0
TTCTTTCATGGGGAAGCAGATTTGGGTACCACCCAAGTATT
GACTCACCCATCAACAACCGCTATGTATTTCGTACATTACT
GCCAGCCACCATGAATATTGTACGGTACCATAAATACT...
Genomes
Human                       Dog

 ~22,000 genes               ~19,000 genes

 ~3.0 billion nucleotides    ~2.4 bil...
Individual
    -biology
    -genotype



                     “Race”
DISEASE              is a crude
                     ...
“Race” as metapopulation is a complex
          composite variable
• “Race” as generally understood and as used in
 biomed...
Why is “Race” Problematic?
• Does not explain human biological variation.
• Socio-cultural meanings and the colloquial use...
Is “Ancestry” better?
•   Useful index for human biological variation.
•   No historical baggage.
•   Increased discourse ...
Era of Genomic Ancestry and challenges
related to Health.
1. Group definition and membership.

2. Can we accurately assess...
Promises in the post-
  genome sequencing era.

1. Advances in microarray and
   DNA chip technology.

2. Increased resear...
Section of Genetic Medicine
THE UNIVERSITY OF CHICAGO
Divergence of human populations




                         Mountain et al. 2002
Genetic variation among the major continents




     CD4 haplotype variation   Tishkoff 2003 ARGHG
• Genetic variation is not randomly distributed.
• Frequencies vary with age of allele.
        • Old = common across many...
Prevalence of Hypertension by Mean Body Mass Index
                    Among Populations of the African Diaspora

        ...
Alzheimer's Disease and APOE ε4 gene

                       6     5.6

                       5
                       4
...
Alzheimer's Disease and APOE ε4 gene

                       20                                            19%

          ...
Influencing factors

•Gene/gene and gene/environment interactions
•Discrimination and perceived racism (stress process)
•A...
Race
          (social)

Disease

          Ancestry
          (genetic)
Genetic features of African Americans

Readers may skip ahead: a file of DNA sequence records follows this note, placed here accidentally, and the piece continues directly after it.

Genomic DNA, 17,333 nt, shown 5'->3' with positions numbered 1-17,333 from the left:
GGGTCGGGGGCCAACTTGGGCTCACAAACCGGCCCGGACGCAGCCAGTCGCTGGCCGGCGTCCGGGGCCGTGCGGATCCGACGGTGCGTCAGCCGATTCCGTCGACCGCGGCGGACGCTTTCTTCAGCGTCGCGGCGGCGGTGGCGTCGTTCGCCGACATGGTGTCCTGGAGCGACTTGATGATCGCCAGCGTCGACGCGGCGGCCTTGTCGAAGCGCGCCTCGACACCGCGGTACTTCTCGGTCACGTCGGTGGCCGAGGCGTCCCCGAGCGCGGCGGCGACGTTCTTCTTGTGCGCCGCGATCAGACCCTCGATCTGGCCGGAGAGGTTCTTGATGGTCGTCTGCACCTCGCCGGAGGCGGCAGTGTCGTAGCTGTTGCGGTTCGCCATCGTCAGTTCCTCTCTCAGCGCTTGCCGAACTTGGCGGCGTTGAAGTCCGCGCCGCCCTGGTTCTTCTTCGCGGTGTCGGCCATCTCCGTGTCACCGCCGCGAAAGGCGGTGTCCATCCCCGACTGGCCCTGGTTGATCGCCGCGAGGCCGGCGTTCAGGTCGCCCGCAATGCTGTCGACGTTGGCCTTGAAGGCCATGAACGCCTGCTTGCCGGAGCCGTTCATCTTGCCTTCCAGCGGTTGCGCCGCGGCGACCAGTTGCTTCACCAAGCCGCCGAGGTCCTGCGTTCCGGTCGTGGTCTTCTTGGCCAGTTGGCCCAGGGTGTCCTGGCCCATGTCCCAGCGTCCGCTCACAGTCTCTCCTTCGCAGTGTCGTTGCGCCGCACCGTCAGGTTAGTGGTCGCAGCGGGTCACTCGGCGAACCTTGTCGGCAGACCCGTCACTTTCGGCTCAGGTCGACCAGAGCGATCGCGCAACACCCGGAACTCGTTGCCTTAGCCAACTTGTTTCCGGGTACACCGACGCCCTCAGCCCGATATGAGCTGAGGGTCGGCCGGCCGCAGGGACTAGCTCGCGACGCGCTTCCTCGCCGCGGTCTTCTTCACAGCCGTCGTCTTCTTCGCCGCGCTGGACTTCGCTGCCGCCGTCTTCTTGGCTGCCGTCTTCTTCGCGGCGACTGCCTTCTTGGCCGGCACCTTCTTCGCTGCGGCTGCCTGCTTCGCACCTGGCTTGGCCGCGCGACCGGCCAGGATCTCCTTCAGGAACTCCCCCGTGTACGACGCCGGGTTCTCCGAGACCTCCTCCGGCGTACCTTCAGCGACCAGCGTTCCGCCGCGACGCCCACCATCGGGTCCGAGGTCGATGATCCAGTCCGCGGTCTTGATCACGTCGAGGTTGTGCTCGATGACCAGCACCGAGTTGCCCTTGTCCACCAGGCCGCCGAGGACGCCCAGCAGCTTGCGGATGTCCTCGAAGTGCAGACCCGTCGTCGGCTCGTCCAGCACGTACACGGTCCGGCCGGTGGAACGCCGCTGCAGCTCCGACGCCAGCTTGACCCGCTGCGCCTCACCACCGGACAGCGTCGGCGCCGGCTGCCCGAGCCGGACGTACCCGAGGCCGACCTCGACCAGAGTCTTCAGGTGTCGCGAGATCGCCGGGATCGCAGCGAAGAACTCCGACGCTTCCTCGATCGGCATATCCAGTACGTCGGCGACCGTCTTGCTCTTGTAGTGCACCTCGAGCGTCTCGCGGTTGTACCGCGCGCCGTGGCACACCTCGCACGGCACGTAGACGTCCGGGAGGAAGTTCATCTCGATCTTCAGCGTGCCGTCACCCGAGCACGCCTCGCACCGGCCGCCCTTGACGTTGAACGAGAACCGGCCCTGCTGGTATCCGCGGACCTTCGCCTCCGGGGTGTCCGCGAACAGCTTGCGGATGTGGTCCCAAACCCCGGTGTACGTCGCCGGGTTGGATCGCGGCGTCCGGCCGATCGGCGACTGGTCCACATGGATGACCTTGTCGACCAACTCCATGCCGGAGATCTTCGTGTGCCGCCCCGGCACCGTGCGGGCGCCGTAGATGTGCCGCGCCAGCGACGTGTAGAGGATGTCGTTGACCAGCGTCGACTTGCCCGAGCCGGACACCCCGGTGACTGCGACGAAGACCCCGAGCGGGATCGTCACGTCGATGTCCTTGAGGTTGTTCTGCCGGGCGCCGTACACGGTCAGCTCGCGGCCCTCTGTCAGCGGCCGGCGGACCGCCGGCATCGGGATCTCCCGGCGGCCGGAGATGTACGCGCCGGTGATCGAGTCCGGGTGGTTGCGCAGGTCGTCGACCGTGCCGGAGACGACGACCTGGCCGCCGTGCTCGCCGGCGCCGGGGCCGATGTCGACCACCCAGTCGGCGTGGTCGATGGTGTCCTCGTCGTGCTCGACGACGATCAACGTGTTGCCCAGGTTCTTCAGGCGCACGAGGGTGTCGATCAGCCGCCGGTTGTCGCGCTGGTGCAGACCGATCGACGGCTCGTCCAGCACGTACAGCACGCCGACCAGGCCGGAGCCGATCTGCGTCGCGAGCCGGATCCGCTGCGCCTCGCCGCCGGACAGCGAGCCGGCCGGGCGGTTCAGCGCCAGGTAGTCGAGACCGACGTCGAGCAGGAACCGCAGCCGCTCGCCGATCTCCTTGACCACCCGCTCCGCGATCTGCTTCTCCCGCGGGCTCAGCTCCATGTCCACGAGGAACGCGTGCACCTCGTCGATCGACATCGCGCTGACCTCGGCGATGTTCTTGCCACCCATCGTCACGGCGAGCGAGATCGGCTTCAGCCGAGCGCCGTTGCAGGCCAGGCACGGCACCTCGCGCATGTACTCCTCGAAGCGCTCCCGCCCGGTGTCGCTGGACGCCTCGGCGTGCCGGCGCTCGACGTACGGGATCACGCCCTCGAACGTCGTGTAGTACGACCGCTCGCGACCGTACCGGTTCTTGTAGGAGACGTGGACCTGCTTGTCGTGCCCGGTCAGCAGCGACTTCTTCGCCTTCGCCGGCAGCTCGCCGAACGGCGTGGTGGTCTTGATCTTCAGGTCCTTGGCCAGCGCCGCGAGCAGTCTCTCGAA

•   High genetic heterogeneity due to African ancestry and
    admixture w/ non-Afr...
Ancestry Informative Markers (AIMs)
• Genetic markers with large allele frequency difference (δ)
  between parental popula...
δ of AIM SNPs for West African/ Europeans




                         Tian et al. (2006) AJHG
Biogeographical ancestry
• Usefully accurate individual ancestry estimates
  possible using ancestry informative markers
•...
Plot of individual ancestry estimates using STRUCTURE
(Falush et al. 2003) on 112 AIMs




Bamileke (Cameroon)   European ...
Individual Ancestry:
Beyond Black and White

African-American sample
from Washington, D.C.
(n=221)

European-American samp...
Individual
Ancestry:
San Luis
Valley, CO
Hispanics




Bonilla et al. (2004) Annals of Human Genetics 68:139-153.
Individual
Ancestry:
Puerto Rican
Women from
New York City




Bonilla et al. (2004) Human Genetics 115:57-68.
European genetic contribution in African-American populations living
in different geographical areas of the US.




   Par...
Genetic Ancestry in Caribbean Populations




                              Jamaica: Closed circles
                      ...
Race
          (social)

Disease

          Ancestry
          (genetic)
PIA               PIN                   Pca




Nelson et al. Mechanism of Disease: Prostate Cancer.
NEJM 349:4, 2003
Prostate cancer: epidemiology
incidence rate per 100,000 men
                                 300

                       ...
Population differences
• Prostate cancer incidence.
  • Platz et al. 2000, JNCI, 92:24.

• Advanced stage prostate cancer....
Populations of African descent
• Kingston, Jamaica (Glover et al. 1998).
    • ~300/ 100,000 men
    • evidence for famili...
Risk Factors for Prostate Cancer
Positive family history is now considered the strongest risk factor for
prostate cancer, ...
Heterocyclic Aromatic Amines
• HCA - are small molecules formed when components of food
  proteins and creatine (component...
Why the differences in prevalence?
•   Overall increased genetic susceptibility.
•   Increased androgen biosynthesis.
•   ...
Scragg et al. (2004) Serum 25-
Hydroxyvitamin D, Diabetes,
and Ethnicity in the Third
National Health and Nutrition
Examin...
Garland et al. (2006) AJPH 96(2): 252-261
MODIFIERS OF VITAMIN D AND PROSTATE CANCER RISK
             LOW RISK                HIGH RISK
             for Pca       ...
Relationship between plasma 25(OH)-Vitamin D levels and lifetime
UVR exposure* in 260 African American men.


            ...
African American Hereditary Prostate
               Cancer (AAHPC) Study
Royal, C. et al. Recruitment experience in the fi...
AAHPC Collaborative Recruitment Centers (1997-2004)



                                                        Detroit


 ...
Candidate prostate cancer susceptibility genes with
significant allele frequency differences between populations

•   SRD5...
Revolution in genetics



Colon
Prostate
Breast
Significance of identifying
                 susceptibility genes
•   Improved diagnostics
    •   better phenotype
•   ea...
Section of Genetic Medicine
THE UNIVERSITY OF CHICAGO
UCCRC Diversity and Community Outreach
          Mission Statement